The Charbonneau Villager Newspaper 2020_Jan issue Villager newspaper - Page 21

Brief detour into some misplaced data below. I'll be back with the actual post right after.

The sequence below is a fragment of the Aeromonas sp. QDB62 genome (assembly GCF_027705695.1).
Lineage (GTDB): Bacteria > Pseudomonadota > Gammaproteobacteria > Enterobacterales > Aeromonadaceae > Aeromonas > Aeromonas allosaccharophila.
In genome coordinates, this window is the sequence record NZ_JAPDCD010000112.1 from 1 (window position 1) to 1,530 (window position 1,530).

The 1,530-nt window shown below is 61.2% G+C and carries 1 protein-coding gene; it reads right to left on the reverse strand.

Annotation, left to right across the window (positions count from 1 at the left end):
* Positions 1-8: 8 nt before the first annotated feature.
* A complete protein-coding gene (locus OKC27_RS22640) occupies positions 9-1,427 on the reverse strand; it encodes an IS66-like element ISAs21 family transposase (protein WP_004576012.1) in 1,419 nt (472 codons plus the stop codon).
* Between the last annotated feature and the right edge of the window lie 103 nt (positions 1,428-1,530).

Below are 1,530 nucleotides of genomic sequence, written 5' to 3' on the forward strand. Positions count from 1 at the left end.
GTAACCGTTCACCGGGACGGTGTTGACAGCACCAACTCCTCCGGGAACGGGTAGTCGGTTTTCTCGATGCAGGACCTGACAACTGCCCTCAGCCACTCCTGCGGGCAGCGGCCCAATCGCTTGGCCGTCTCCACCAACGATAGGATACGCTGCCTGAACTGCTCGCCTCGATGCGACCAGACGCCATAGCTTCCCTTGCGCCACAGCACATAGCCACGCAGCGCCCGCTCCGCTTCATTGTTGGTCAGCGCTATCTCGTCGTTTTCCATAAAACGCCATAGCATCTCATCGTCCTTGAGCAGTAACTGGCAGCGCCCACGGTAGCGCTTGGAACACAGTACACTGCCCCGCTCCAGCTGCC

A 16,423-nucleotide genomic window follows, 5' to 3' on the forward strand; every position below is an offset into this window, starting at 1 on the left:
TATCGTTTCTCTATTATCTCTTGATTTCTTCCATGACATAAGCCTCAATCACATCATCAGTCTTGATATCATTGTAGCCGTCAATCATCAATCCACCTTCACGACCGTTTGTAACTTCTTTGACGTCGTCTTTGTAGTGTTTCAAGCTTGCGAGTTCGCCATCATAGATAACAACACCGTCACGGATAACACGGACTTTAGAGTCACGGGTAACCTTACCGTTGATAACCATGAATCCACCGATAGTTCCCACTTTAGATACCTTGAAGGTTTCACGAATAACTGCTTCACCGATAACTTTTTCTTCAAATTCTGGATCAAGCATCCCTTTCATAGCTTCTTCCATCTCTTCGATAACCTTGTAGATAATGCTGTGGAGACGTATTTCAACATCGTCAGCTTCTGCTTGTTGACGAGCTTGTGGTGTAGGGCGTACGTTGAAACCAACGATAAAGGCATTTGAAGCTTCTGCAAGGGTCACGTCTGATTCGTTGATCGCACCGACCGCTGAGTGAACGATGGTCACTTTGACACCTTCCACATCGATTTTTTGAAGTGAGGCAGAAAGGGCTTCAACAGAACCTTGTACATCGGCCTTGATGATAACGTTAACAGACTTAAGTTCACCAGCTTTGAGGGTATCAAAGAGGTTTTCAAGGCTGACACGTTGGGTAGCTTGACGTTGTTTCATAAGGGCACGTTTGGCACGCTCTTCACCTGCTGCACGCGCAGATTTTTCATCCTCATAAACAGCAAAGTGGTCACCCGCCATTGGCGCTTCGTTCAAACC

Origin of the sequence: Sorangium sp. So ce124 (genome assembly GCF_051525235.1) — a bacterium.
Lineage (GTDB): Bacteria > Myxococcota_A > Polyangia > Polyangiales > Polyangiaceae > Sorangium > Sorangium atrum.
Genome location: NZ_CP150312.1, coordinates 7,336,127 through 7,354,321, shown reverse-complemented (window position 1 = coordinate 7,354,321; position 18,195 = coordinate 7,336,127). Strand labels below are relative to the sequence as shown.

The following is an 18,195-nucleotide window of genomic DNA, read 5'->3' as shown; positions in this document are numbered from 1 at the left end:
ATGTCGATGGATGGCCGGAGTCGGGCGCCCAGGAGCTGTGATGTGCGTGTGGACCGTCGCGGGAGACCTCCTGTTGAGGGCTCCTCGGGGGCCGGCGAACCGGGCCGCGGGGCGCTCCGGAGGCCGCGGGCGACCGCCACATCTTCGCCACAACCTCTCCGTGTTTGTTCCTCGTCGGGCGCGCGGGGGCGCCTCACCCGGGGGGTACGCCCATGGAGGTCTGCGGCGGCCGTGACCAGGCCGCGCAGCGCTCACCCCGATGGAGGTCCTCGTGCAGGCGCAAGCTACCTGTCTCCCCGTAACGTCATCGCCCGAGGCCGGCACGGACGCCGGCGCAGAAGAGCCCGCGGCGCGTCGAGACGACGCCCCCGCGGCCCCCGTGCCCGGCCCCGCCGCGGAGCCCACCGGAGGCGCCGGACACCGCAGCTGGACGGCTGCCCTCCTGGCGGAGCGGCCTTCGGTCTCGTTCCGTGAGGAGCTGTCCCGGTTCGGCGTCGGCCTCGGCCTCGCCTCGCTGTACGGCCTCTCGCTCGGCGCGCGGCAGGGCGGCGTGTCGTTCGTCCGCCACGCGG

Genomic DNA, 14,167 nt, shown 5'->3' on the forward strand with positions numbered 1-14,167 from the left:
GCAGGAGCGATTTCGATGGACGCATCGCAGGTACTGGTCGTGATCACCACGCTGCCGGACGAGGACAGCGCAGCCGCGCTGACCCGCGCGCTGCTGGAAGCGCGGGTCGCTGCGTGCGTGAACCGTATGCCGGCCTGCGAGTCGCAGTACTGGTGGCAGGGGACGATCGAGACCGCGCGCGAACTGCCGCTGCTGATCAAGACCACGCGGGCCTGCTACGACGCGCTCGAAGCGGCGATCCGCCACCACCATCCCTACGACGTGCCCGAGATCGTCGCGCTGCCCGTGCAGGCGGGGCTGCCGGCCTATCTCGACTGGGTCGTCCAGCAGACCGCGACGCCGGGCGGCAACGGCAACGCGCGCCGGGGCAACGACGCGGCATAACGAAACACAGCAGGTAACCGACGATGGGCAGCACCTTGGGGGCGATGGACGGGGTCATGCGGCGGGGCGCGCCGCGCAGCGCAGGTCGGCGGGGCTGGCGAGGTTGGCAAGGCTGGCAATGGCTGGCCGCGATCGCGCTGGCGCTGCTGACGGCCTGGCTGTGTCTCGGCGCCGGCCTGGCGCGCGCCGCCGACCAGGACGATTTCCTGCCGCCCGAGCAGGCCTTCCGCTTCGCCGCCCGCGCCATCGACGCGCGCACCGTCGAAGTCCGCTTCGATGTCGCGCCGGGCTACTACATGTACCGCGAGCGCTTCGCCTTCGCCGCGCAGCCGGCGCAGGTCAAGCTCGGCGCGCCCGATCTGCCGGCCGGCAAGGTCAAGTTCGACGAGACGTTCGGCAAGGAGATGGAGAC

THE CHARBONNEAU VILLAGER 21 January 2020 Sunshine Service By JOAN VEDDER Volunteers needed in the new year Happy New Year! ( or al- most?) I’m writ- ing this on Dec. 10. and and I hope I made it to the “new” year. VEDDER At the moment I’m down for the count with some sort of bug. Same old, same old... cough, sore ears, sore throat, laryn- gitis, etc. Those of you who know me, probably can’t imagine ME with laryngitis? Ha, ha. It’s mighty quiet at our house this week. I’m putting out the Clarion Call for a few new volunteers to help the Sun- shine Service. You do NOT have to an- swer a call if it’s bad timing for you. You ARE allowed to travel if you de- sire! I try to keep a list of about 15 helpers who, for the most part, are available to help local residents obtain medical items from our giant cup- board. This WILL involve stairs down to the basement so please don’t apply if that is too much for you. The CCC has promised us either an elevator or a main floor storage area once the new Annex is built next year, so that will be a Godsend for both volunteer and client. This is such a rewarding service in Charbonneau and I guarantee you’ll feel appreciated! As I’ve stated earli- er this year, as many times as I have helped others, I never thought we’d need so much help ourselves. It’s been a long nine months for my husband and I. We cherish the simple necessity of walkers, wheelchairs, shower benches, bed rails, etc., and it has made for a good quality of life, in gen- eral, for our household. Sunshine Ser- vice offers the same comforts to ALL of you, as well. Incidentally, said husband just had his 90th birthday in late November! That was our 2019 goal and we made it. Please give me a call if you feel you’d like to join our volunteer group at 503-694-5637. Let’s talk! I wish all of you a wonderful year ahead, filled with good health and much happiness. CHESS FUNDRAISER BENEFITS FRIENDS OF FRENCH PRAIRIE By WAYNE RICHARDS O n Jan. 29 we’re having a fundraiser for Friends of French Prairie and their fight to protect our farm- land and our quality of life in and around Charbonneau. We are having an evening of chess starting at 6:30 p.m. in the dining room of the Charbonneau Country Club. Ev- ery dime goes to support Friends of French Prairie. Here is how it works: You will have a chance to play highly ranked International Chess Federation player and winner of many Oregon Chess Championships, Nick Raptis. He will also do a presentation on how to be a better player. If you want to actually play Nick it’s a $50 donation. He will play up to 20 people all at once! Amazing! If you would like to watch, the dona- tion for those tickets will be $20. We’ll show the games on a big screen TV for those attending. You’ll be able to see what Nick is talking about during his presentation portion on the screen too. Wine will be available. We’ll have a wonderful auction afterward hosted by Greg Leo with fabulous items. This is a very necessary and impor- tant cause. Let’s have some fun. SUBSCRIBERS GET FREE ACCESS to our online news! Just follow these simple instructions: 1. Go to wilsonvillespokesman.com and open a story. 2. All readers receive 1 free story to read online each month. 3. Once you reach your monthly story limit, you’ll be prompted to create or log into your Wallit account at the bottom of the page. Riesling with that novel? Modern ‘Cinderella’ Library Foundation holds fundraiser Wilsonville High students add a new take to the old story See PAGE A16 See PAGE A12 Wednesday, October 23, 2019 • Vol 35, Issue 44 • Building a stronger Wilsonville through great local journalism • wilsonvillespokesman.com • $1.00 4. Click the I have an existing print subscription tab. 5. Enter your account number located on the mailing label of your newspaper (bottom left corner on the front page) and click the Link subscription button. Fire marshal: Sprinklers can make difference Two apartment buildings that burned recently didn’t have systems By COREY BUCHANAN The Spokesman Two Wilsonville apart- ment buildings that went ablaze in the span of nine days this month had one key feature in common: nei- ther had fire sprinkler sys- tems. The two fires ignited at apartment complexes in Wil- sonville destroyed two units and damaged a few others. In total, about a couple dozen people were forced to flee their homes because of the fires. According to Tualatin Val- ley Fire and Rescue Fire Mar- shal Steve Forster, a working sprinkler system can make a big difference. “Where we do have a sprin- kler system, for the most part, we see considerably less both fire damage and water dam- age,” Forster said. “Generally speaking, the sprinkler sys- tem suppresses or fully extin- guishes the fire.” In 1997, the Oregon Build- ing Codes Division mandated that developers implement fire sprinkler systems, which emit water onto the source of a blaze in the interior of a home, when constructing apartment buildings. However, the two apart- ments that sufffered fires in Wilsonville — Bridge Creek Apartments on Southwest Rose Lane and Boulder Creek Apartments on Southwest Ashland Drive — were built in See SPRINKLER / Page A6 PMG PHOTO/JAIME VALDEZ The Summers family poses in front of their home on Southwest Orchard Drive in Wilsonville. Pictured from left; Maverick, 13, eighth grader at Wood Middle School; Leia, 8, third grader at Boones Ferry Primary; Jeremy, father; and Skyla, 16, junior at Wilsonville High School. HALLOWEEN T By COREY BUCHANAN The Spokesman Holiday inspires Morey’s Landing family members to transform their home IF YOU GO hroughout October — when it is covered with tombstones, skulls, pumpkins, spiders and webs — Jeremy and Michelle Summers’ home in the Morey’s Landing neighborhood of Wilsonville transforms from an unassuming single-family residence into a menacing spectacle. Then, when the sun goes down on Halloween night, a UFO enters the equation and music blares — it’s one of the spookiest parties in town. “The house is alive on Halloween night,” Jeremy said. “And you can see it on the faces of everybody that comes up to this house.” The Summers’ home is known around the neighborhood as the “Halloween House” because they pull out all the stops to make it a fun occasion for the youth of Wilsonville and their parents. “We start hearing the hooting and hollering of the cars passing by because Halloween is coming. Our house kind of brings the ‘Oh, Halloween is here.’ That’s kind of neat,” Jer- From empty nest to full dog bed By COREY BUCHANAN The Spokesman PMG PHOTOS: COREY BUCHANAN Greg finds Sylvia at a park and takes her home, which creates problems in his relationship with Kate. INSIDE INSID Editorial/ Editorial/Opinion ................... A4 Police Log .............................. A7 Puzzles .................................. A9 Classifi eds ........................... A10 Education ............................ A12 As a newfound empty nester, WilsonvilleSTAGE Director Aar- on Morrow can relate to the prob- lems the characters in the upcom- ing production of “Sylvia” face as they transition to a new phase in their life. Morrow hopes audiences will find their own connections — and maybe laugh a little as well. “They’ll laugh a lot and maybe cry a little, but they’ll walk away feeling like they have gone through a story they find entertaining and compel- ling,” Morrow said. After tackling a bombastic farce of Shakespearean proportions earlier this year, the Wilsonville theater CONTACT US Offi ce ............................ 503-636-1281 Classifi ed ...................... 503-620-7355 Real spooky savings just in time for Halloween! WHAT: Summers’ Halloween House WHEN: Approximately 5-9 p.m. Thursday, Oct. 31 WHERE: 30597 S.W. Orchard Drive, Wilsonville See HAUNTED / Page A3 Theater troupe to perform ‘Sylvia,’ a romantic comedy company is venturing into another comedic genre for its upcoming show — romantic comedy. Performances will take place at 7:30 p.m. Oct. 25 and 2:30 p.m. and 7:30 p.m. Oct. 26 at Charbonneau Country Club and at 7:30 p.m. Nov. 2-3 and Nov. 8-10 and 2:30 p.m. Nov. 3 and Nov. 10 at the Wilsonville Public Li- brary. Ticket prices range from $15- 18. For more information, visit www. wilsonvillestage.org. “Sylvia” centers around two char- acters — Jeff and Kate — whose chil- dren recently transitioned to adult- hood. Throughout the show, the char- acters wrestle with aspirations they previously had left unspoken — Greg wanted to switch careers and Kate IF YOU GO WHAT: Wilsonville STAGE performs “Sylvia” WHEN: Oct. 25- Nov. 10 WHERE: Charbonneau Country Club and Wilsonville Public Library MORE: www. wilsonvillestage. org See COMEDY / Page A8 Circulation ................... 503-620-9797 Advertising ................... 971-204-7774 Visit: 400 Second St., Lake Oswego 2.99 NOW OPEN ON SUNDAY AT 9 AM! ea All $3.79 Snack Size Bagged Candy Look inside for our ad & find storewide savings! FOR STORE LOCATIONS VISIT WWW.BIMART.COM • ONLY $5 FOR A LIFETIME MEMBERSHIP If you have any questions please call 503-620-9797 Prices effective through October 30, 2019